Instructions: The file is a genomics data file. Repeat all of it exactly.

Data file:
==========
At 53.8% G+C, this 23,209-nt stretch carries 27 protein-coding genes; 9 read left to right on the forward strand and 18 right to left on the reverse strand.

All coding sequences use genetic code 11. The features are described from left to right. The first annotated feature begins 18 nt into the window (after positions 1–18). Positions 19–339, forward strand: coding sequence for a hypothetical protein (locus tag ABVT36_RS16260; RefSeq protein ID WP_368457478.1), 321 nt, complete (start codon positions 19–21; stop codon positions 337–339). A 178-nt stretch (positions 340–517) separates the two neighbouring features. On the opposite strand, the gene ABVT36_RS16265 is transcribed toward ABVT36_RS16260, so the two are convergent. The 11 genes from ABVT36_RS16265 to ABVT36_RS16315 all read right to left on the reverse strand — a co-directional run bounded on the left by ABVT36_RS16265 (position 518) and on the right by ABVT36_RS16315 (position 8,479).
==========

At 53.8% G+C, this 23,209-nt stretch carries 27 protein-coding genes; 9 read left to right on the forward strand and 18 right to left on the reverse strand.

All coding sequences use genetic code 11. The features are described from left to right. The first annotated feature begins 18 nt into the window (after positions 1–18). Positions 19–339, forward strand: coding sequence for a hypothetical protein (locus tag ABVT36_RS16260; RefSeq protein ID WP_368457478.1), 321 nt, complete (start codon positions 19–21; stop codon positions 337–339). A 178-nt stretch (positions 340–517) separates the two neighbouring features. On the opposite strand, the gene ABVT36_RS16265 is transcribed toward ABVT36_RS16260, so the two are convergent. The 11 genes from ABVT36_RS16265 to ABVT36_RS16315 all read right to left on the reverse strand — a co-directional run bounded on the left by ABVT36_RS16265 (position 518) and on the right by ABVT36_RS16315 (position 8,479).